Create custom widgets

The Widget trait is the heart of Druid, and in any serious application you will eventually need to create and use custom Widgets.

Painter and Controller

There are two helper widgets in Druid that let you customize widget behaviour without needing to implement the full widget trait: Painter and Controller.


The Painter widget lets you draw arbitrary custom content, but cannot respond to events or otherwise contain update logic. Its general use is to either provide a custom background to some other widget, or to implement something like an icon or another graphical element that will be contained in some other widget.

For instance, if we had some color data and we wanted to display it as a swatch with rounded corners, we could use a Painter:

fn make_color_swatch() -> Painter<Color> {
    Painter::new(|ctx: &mut PaintCtx, data: &Color, env: &Env| {
        let bounds = ctx.size().to_rect();
        let rounded = bounds.to_rounded_rect(CORNER_RADIUS);
        ctx.fill(rounded, data);
        ctx.stroke(rounded, &env.get(druid::theme::PRIMARY_DARK), STROKE_WIDTH);

Painter uses all the space that is available to it; if you want to give it a set size, you must pass it explicit contraints, such as by wrapping it in a SizedBox:

fn sized_swatch() -> impl Widget<Color> {

One other useful thing about Painter is that it can be used as the background of a Container widget. If we wanted to have a label that used our swatch as a background, we could do:

fn background_label() -> impl Widget<Color> {
    Label::dynamic(|color: &Color, _| {
        let (r, g, b, _) = color.as_rgba8();
        format!("#{:X}{:X}{:X}", r, g, b)

(This uses the background method on WidgetExt to embed our label in a container.)


The Controller trait is sort of the inverse of Painter; it is a way to make widgets that handle events, but don't do any layout or drawing. The idea here is that you can use some Controller type to customize the behaviour of some set of children.

The Controller trait has event, update, and lifecycle methods, just like Widget; it does not have paint or layout methods. Also unlike Widget, all of its methods are optional; you can override only the method that you need.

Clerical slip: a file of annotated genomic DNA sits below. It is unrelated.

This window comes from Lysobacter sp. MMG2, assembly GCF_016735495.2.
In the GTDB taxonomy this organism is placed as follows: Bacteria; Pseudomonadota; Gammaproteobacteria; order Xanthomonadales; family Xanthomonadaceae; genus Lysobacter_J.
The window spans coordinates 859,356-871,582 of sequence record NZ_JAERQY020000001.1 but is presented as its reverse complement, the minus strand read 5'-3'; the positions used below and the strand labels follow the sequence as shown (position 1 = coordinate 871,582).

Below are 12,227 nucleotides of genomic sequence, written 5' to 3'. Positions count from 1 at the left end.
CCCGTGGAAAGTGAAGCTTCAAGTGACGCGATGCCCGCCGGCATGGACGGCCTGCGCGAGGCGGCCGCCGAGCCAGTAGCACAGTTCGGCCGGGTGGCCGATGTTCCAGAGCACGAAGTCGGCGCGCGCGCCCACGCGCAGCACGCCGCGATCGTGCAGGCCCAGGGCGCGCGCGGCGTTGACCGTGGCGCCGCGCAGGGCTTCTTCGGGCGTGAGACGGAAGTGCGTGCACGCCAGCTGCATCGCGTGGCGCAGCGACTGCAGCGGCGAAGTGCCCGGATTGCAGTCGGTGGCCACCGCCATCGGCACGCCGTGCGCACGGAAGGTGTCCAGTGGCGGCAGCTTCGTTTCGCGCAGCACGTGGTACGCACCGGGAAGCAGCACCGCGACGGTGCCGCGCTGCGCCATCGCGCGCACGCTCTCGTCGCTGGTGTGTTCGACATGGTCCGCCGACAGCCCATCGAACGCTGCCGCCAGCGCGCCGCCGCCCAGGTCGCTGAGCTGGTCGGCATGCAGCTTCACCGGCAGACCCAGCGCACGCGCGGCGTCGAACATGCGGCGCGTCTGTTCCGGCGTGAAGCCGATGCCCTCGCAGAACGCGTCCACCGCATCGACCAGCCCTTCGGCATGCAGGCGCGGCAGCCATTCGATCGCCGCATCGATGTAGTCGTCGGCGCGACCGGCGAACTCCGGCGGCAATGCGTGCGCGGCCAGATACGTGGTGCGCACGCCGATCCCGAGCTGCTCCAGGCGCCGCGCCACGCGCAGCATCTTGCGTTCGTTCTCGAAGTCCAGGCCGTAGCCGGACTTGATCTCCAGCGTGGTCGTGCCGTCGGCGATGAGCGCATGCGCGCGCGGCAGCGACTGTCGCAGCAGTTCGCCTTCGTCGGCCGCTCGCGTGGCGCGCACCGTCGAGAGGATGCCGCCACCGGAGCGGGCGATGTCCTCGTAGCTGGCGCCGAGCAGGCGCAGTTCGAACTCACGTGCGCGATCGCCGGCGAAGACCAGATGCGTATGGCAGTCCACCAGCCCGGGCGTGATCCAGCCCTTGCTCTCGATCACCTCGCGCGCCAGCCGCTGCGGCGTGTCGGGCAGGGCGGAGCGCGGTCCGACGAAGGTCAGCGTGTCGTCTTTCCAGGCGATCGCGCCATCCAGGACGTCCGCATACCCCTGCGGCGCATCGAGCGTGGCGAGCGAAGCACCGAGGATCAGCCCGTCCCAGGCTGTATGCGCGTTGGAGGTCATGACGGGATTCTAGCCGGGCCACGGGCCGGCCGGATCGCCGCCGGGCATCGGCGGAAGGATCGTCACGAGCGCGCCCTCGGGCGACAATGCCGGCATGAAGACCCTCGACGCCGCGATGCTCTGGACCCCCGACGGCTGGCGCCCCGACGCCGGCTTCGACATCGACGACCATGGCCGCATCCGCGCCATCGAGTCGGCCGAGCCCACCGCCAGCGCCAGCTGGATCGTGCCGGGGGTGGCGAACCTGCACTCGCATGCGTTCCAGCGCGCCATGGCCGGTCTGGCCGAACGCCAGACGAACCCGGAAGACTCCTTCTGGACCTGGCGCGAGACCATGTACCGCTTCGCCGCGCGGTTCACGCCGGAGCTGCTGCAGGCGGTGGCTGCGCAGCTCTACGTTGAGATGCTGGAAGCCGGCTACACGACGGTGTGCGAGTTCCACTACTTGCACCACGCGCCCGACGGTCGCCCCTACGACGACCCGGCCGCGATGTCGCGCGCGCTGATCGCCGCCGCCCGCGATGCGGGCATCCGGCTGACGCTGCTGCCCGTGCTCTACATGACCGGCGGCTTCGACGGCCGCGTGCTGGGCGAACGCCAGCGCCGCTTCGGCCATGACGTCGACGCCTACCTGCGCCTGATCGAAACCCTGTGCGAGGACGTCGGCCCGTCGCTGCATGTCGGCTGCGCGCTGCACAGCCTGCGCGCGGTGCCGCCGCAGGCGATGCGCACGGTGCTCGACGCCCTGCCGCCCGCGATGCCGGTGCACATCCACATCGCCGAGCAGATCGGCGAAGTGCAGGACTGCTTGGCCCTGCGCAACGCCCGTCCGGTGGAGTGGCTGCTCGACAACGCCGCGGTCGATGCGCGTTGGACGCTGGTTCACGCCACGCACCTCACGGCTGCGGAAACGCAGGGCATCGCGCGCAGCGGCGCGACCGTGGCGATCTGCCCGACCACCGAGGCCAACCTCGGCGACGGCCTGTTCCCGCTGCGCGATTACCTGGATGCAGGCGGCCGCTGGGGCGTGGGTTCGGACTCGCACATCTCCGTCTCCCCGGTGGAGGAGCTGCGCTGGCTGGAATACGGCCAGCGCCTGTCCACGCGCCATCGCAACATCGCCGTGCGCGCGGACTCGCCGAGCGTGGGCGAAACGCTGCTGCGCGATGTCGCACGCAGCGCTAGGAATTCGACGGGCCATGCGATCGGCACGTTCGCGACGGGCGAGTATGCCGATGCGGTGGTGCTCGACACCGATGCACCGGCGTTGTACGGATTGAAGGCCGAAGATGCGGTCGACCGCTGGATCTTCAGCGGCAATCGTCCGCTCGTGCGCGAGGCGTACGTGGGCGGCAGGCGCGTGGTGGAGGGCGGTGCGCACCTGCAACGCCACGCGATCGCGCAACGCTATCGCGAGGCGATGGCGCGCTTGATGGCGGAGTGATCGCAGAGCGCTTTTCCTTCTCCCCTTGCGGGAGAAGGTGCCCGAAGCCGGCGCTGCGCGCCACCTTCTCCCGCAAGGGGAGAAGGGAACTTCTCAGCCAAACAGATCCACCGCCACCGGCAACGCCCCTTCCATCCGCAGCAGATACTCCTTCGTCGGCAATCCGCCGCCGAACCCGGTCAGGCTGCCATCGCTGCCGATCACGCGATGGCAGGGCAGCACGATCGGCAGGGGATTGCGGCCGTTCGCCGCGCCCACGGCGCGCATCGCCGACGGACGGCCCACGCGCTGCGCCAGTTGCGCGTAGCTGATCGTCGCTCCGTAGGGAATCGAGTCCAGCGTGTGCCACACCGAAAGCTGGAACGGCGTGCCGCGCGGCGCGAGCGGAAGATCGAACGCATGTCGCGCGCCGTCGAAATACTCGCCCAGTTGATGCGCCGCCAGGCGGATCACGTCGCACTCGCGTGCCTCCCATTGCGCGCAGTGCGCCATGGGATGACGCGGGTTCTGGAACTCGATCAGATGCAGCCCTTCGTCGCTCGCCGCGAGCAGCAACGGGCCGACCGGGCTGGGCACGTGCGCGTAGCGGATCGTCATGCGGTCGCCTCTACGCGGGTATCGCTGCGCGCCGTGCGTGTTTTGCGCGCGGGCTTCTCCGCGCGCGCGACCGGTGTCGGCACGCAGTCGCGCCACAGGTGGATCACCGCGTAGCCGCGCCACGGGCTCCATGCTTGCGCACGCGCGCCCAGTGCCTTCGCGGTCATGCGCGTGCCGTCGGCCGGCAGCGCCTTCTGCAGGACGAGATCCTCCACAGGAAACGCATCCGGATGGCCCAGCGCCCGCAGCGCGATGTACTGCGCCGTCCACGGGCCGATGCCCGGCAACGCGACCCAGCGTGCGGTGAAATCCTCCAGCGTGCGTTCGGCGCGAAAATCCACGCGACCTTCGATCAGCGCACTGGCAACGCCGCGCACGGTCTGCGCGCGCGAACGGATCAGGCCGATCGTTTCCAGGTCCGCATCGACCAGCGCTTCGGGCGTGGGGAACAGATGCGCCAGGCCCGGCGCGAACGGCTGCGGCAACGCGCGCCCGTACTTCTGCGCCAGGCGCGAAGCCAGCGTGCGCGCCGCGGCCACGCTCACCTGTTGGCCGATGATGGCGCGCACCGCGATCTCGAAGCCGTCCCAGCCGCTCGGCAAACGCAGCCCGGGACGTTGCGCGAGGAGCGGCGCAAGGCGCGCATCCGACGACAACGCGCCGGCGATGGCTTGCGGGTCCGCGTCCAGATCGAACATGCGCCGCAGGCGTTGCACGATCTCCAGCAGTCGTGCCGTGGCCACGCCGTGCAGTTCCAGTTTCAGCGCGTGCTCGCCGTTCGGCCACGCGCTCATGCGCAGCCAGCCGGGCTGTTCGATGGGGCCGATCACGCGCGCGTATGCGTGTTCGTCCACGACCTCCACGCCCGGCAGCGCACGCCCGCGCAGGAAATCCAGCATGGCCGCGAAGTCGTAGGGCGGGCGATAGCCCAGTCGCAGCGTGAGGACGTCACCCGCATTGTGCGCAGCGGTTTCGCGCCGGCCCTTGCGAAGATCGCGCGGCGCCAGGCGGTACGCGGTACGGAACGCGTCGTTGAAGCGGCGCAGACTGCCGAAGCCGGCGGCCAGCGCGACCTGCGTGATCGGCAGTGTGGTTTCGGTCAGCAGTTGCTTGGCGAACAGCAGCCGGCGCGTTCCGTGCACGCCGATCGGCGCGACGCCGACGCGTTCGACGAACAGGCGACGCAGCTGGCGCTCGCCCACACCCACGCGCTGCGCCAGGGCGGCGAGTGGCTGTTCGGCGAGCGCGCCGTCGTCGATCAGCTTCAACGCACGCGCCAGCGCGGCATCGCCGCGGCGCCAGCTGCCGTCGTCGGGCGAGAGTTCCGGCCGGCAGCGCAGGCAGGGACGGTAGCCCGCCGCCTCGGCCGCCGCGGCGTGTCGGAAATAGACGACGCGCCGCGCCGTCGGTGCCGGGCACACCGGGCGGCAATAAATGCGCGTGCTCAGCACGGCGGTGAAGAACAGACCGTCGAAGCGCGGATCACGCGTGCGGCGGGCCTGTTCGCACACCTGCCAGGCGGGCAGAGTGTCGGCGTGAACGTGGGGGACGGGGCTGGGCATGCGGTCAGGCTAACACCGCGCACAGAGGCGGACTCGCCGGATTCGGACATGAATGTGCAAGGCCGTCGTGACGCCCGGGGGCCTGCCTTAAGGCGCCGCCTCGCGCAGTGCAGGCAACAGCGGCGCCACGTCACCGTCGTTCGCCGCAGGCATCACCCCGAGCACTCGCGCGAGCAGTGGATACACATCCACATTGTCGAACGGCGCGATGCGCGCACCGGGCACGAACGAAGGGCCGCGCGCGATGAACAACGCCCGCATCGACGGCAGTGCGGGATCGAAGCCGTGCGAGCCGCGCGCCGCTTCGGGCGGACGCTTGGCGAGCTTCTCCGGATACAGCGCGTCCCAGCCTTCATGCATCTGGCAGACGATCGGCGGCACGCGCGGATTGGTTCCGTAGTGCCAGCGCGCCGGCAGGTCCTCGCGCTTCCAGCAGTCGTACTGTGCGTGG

There's one other difference to the Controller methods; it is explicitly passed a mutable reference to its child in each method, so that it can modify it or forward events as needed.

As an arbitrary example, here is how you might use a Controller to make a textbox fire some action (say doing a search) 300ms after the last keypress:

const ACTION: Selector = Selector::new("hello.textbox-action");
const DELAY: Duration = Duration::from_millis(300);

struct TextBoxActionController {
    timer: Option<TimerToken>,

impl TextBoxActionController {
    pub fn new() -> Self {
        TextBoxActionController { timer: None }

impl Controller<String, TextBox<String>> for TextBoxActionController {
    fn event(
        &mut self,
        child: &mut TextBox<String>,
        ctx: &mut EventCtx,
        event: &Event,
        data: &mut String,
        env: &Env,
    ) {
        match event {
            Event::KeyDown(k) if k.key == Key::Enter => {
            Event::KeyUp(k) if k.key == Key::Enter => {
                self.timer = Some(ctx.request_timer(DELAY));
                child.event(ctx, event, data, env);
            Event::Timer(token) if Some(*token) == self.timer => {
            _ => child.event(ctx, event, data, env),


v controller, painter

  • how to do layout
    • how constraints work
    • child widget, set_layout_rect
    • paint bounds
  • container widgets
  • widgetpod & architecture
  • commands and widgetid
  • focus / active / hot
  • request paint & request layout
  • changing widgets at runtime